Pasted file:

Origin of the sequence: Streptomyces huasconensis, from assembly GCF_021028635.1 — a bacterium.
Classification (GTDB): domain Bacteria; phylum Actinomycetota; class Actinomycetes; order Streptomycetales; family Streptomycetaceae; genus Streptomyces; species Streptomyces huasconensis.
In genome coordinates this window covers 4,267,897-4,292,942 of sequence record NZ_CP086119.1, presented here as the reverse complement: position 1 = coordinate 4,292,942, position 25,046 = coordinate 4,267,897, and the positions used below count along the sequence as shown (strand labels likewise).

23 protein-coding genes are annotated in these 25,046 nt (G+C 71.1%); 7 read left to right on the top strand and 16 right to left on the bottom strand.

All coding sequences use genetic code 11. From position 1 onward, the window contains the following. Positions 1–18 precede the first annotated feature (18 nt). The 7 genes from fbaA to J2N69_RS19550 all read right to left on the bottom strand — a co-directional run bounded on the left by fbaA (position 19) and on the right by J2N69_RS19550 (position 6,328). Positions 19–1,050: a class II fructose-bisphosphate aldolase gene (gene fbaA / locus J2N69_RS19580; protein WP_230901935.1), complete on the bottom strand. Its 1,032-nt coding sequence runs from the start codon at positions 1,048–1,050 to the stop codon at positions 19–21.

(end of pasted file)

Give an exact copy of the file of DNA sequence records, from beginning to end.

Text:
Origin of the sequence: Streptomyces huasconensis, from assembly GCF_021028635.1 — a bacterium.
Classification (GTDB): domain Bacteria; phylum Actinomycetota; class Actinomycetes; order Streptomycetales; family Streptomycetaceae; genus Streptomyces; species Streptomyces huasconensis.
In genome coordinates this window covers 4,267,897-4,292,942 of sequence record NZ_CP086119.1, presented here as the reverse complement: position 1 = coordinate 4,292,942, position 25,046 = coordinate 4,267,897, and the positions used below count along the sequence as shown (strand labels likewise).

23 protein-coding genes are annotated in these 25,046 nt (G+C 71.1%); 7 read left to right on the top strand and 16 right to left on the bottom strand.

All coding sequences use genetic code 11. From position 1 onward, the window contains the following. Positions 1–18 precede the first annotated feature (18 nt). The 7 genes from fbaA to J2N69_RS19550 all read right to left on the bottom strand — a co-directional run bounded on the left by fbaA (position 19) and on the right by J2N69_RS19550 (position 6,328). Positions 19–1,050: a class II fructose-bisphosphate aldolase gene (gene fbaA / locus J2N69_RS19580; protein WP_230901935.1), complete on the bottom strand. Its 1,032-nt coding sequence runs from the start codon at positions 1,048–1,050 to the stop codon at positions 19–21.